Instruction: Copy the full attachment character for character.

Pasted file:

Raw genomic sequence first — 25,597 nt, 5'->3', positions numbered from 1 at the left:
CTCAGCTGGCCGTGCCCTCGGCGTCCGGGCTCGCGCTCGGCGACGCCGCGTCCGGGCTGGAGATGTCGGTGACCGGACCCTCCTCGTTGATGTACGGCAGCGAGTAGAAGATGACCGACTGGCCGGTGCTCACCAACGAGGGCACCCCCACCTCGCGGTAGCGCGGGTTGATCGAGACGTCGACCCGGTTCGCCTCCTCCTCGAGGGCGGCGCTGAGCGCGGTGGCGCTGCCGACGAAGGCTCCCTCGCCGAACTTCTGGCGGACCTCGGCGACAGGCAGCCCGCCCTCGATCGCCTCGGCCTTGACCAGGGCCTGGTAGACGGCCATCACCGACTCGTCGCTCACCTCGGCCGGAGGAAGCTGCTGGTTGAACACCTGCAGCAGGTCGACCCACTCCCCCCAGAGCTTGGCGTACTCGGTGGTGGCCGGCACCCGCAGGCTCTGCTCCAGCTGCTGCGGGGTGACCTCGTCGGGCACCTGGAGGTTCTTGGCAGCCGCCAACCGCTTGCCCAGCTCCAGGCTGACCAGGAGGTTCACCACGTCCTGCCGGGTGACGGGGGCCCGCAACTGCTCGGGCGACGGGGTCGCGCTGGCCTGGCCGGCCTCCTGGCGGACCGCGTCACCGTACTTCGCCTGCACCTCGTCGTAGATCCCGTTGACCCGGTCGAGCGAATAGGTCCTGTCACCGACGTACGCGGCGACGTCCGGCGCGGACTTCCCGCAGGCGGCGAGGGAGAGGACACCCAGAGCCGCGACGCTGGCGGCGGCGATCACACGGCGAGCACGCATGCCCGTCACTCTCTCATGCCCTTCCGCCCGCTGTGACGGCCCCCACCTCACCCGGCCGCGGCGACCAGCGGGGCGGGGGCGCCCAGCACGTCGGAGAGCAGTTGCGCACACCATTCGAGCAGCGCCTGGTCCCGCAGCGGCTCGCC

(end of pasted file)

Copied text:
Raw genomic sequence first — 25,597 nt, 5'->3', positions numbered from 1 at the left:
CTCAGCTGGCCGTGCCCTCGGCGTCCGGGCTCGCGCTCGGCGACGCCGCGTCCGGGCTGGAGATGTCGGTGACCGGACCCTCCTCGTTGATGTACGGCAGCGAGTAGAAGATGACCGACTGGCCGGTGCTCACCAACGAGGGCACCCCCACCTCGCGGTAGCGCGGGTTGATCGAGACGTCGACCCGGTTCGCCTCCTCCTCGAGGGCGGCGCTGAGCGCGGTGGCGCTGCCGACGAAGGCTCCCTCGCCGAACTTCTGGCGGACCTCGGCGACAGGCAGCCCGCCCTCGATCGCCTCGGCCTTGACCAGGGCCTGGTAGACGGCCATCACCGACTCGTCGCTCACCTCGGCCGGAGGAAGCTGCTGGTTGAACACCTGCAGCAGGTCGACCCACTCCCCCCAGAGCTTGGCGTACTCGGTGGTGGCCGGCACCCGCAGGCTCTGCTCCAGCTGCTGCGGGGTGACCTCGTCGGGCACCTGGAGGTTCTTGGCAGCCGCCAACCGCTTGCCCAGCTCCAGGCTGACCAGGAGGTTCACCACGTCCTGCCGGGTGACGGGGGCCCGCAACTGCTCGGGCGACGGGGTCGCGCTGGCCTGGCCGGCCTCCTGGCGGACCGCGTCACCGTACTTCGCCTGCACCTCGTCGTAGATCCCGTTGACCCGGTCGAGCGAATAGGTCCTGTCACCGACGTACGCGGCGACGTCCGGCGCGGACTTCCCGCAGGCGGCGAGGGAGAGGACACCCAGAGCCGCGACGCTGGCGGCGGCGATCACACGGCGAGCACGCATGCCCGTCACTCTCTCATGCCCTTCCGCCCGCTGTGACGGCCCCCACCTCACCCGGCCGCGGCGACCAGCGGGGCGGGGGCGCCCAGCACGTCGGAGAGCAGTTGCGCACACCATTCGAGCAGCGCCTGGTCCCGCAGCGGCTCGCC